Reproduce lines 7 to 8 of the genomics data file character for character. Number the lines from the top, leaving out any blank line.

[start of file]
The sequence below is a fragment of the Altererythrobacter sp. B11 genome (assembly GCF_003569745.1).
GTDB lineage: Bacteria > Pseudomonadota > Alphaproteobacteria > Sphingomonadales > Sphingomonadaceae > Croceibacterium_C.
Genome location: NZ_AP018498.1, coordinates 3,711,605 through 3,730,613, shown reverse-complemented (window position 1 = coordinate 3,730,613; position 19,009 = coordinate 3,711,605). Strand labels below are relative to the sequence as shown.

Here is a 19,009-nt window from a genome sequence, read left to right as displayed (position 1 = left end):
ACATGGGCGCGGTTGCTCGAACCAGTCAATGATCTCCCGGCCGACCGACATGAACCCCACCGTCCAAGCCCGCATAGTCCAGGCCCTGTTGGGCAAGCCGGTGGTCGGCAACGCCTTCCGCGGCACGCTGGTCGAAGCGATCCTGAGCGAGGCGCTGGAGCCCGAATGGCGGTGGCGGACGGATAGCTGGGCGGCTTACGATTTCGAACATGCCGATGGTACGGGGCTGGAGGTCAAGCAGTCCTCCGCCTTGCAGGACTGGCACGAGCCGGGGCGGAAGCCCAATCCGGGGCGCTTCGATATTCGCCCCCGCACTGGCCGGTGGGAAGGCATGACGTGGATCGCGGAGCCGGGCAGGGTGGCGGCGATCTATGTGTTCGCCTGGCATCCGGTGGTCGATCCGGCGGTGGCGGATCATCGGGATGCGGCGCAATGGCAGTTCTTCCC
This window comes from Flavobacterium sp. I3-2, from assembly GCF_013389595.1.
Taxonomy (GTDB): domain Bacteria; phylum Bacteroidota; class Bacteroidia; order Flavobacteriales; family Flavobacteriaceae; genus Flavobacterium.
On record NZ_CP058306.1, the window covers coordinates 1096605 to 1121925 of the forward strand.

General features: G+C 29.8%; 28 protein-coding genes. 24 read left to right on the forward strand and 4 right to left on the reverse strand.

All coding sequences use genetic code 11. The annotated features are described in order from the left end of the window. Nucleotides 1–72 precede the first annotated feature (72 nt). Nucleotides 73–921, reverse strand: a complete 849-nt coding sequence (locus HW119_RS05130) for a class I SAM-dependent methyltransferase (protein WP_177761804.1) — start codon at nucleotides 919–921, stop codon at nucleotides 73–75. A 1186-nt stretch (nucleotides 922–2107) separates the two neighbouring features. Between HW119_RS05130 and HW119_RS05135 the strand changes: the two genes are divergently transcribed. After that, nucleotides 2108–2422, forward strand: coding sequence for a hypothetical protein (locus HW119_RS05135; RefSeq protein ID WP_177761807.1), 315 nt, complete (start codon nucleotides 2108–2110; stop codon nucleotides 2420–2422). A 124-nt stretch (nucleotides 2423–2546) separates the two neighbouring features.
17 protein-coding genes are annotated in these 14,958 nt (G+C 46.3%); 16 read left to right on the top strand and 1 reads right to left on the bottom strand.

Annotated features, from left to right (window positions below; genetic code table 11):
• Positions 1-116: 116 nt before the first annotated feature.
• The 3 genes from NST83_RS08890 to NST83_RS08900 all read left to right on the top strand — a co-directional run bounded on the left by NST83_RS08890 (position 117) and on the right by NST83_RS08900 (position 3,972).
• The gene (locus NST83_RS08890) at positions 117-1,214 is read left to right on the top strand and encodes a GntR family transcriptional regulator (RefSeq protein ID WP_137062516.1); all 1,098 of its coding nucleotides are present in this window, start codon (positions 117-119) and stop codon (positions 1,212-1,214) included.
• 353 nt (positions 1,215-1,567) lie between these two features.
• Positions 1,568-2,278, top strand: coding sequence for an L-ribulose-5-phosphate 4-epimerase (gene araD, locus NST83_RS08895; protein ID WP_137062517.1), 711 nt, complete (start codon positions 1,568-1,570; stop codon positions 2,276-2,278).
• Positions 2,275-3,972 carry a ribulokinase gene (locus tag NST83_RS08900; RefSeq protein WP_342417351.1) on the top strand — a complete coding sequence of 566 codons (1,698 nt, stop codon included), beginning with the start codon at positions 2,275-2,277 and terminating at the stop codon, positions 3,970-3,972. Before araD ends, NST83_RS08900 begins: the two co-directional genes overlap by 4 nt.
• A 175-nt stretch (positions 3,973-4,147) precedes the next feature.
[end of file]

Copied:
Taxonomy (GTDB): domain Bacteria; phylum Bacteroidota; class Bacteroidia; order Flavobacteriales; family Flavobacteriaceae; genus Flavobacterium.
On record NZ_CP058306.1, the window covers coordinates 1096605 to 1121925 of the forward strand.